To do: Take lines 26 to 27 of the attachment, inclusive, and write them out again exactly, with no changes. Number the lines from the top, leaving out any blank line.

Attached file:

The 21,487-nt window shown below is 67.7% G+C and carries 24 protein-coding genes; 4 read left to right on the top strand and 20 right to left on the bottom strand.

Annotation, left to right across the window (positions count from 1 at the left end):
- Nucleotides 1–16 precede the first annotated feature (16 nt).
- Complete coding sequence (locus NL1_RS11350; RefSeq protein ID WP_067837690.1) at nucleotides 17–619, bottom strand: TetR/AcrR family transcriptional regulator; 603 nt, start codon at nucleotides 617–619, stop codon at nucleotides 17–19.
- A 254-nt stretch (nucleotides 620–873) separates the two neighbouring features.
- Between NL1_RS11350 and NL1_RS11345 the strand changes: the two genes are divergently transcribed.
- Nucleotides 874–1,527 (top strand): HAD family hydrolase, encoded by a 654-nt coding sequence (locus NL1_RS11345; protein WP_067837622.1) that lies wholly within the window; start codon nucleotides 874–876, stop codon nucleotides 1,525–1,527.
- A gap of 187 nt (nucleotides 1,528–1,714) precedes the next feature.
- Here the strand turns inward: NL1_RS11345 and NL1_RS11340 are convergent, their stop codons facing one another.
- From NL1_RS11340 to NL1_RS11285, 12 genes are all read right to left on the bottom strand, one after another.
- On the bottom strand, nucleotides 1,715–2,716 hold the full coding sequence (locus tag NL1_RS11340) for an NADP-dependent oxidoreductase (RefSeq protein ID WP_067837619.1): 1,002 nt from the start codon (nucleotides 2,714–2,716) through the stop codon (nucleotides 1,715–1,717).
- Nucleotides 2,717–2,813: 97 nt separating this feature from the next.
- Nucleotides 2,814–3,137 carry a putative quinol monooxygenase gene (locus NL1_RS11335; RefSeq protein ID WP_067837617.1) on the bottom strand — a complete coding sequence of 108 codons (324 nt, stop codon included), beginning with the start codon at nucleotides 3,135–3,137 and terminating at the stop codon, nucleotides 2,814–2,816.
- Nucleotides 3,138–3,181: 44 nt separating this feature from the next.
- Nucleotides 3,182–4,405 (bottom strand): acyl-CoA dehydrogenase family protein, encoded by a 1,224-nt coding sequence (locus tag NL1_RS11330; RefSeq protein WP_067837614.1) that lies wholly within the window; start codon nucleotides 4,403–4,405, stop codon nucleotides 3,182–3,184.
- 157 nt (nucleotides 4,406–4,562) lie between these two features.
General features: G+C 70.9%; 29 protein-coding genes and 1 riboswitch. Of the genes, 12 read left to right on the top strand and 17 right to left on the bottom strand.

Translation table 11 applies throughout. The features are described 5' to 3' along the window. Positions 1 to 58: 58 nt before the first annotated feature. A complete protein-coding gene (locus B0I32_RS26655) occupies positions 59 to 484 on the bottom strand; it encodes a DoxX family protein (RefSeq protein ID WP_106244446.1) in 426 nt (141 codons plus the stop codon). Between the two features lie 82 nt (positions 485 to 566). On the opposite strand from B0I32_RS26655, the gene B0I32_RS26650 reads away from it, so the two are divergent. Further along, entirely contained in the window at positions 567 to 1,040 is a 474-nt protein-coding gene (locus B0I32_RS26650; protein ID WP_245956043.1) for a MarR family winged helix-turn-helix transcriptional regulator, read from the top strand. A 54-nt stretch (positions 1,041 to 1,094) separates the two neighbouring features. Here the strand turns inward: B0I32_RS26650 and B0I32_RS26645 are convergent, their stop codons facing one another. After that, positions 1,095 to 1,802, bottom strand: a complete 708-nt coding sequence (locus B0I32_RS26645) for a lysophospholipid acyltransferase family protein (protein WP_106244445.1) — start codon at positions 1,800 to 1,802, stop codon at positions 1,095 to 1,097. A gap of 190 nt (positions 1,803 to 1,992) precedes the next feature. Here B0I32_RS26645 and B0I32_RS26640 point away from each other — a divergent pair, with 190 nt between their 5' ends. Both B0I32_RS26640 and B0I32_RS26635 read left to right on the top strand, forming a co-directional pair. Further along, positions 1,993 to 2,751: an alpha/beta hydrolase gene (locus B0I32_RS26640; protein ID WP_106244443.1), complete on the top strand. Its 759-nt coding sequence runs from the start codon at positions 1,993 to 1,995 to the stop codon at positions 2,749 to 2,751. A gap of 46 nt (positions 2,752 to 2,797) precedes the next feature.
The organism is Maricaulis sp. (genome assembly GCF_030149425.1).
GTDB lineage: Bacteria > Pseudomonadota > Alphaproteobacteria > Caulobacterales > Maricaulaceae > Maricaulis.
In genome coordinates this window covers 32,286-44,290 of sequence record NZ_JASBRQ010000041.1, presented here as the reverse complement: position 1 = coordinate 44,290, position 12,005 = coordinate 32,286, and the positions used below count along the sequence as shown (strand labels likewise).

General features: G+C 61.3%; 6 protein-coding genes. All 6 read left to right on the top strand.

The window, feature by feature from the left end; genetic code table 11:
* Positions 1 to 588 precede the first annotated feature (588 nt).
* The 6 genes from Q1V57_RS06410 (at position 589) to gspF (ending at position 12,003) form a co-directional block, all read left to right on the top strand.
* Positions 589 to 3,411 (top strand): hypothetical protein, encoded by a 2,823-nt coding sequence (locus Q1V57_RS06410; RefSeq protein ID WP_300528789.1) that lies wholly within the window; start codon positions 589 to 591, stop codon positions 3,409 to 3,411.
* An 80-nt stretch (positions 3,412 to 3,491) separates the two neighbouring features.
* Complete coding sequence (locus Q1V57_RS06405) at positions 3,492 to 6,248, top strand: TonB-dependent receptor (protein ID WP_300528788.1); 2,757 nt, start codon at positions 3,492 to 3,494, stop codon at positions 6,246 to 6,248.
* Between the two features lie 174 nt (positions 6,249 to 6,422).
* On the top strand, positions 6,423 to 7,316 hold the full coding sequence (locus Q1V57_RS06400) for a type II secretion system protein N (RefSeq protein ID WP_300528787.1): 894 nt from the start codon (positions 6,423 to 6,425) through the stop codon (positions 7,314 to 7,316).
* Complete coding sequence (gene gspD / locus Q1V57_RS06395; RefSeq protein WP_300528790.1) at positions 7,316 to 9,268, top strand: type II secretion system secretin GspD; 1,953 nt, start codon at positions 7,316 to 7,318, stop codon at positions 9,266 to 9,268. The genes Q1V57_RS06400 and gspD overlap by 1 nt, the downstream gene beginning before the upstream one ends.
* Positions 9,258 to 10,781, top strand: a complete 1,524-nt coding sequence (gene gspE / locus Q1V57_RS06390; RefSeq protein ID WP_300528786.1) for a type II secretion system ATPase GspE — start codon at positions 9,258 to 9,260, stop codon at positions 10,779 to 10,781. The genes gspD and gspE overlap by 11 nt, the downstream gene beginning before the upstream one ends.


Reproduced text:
* Positions 589 to 3,411 (top strand): hypothetical protein, encoded by a 2,823-nt coding sequence (locus Q1V57_RS06410; RefSeq protein ID WP_300528789.1) that lies wholly within the window; start codon positions 589 to 591, stop codon positions 3,409 to 3,411.
* An 80-nt stretch (positions 3,412 to 3,491) separates the two neighbouring features.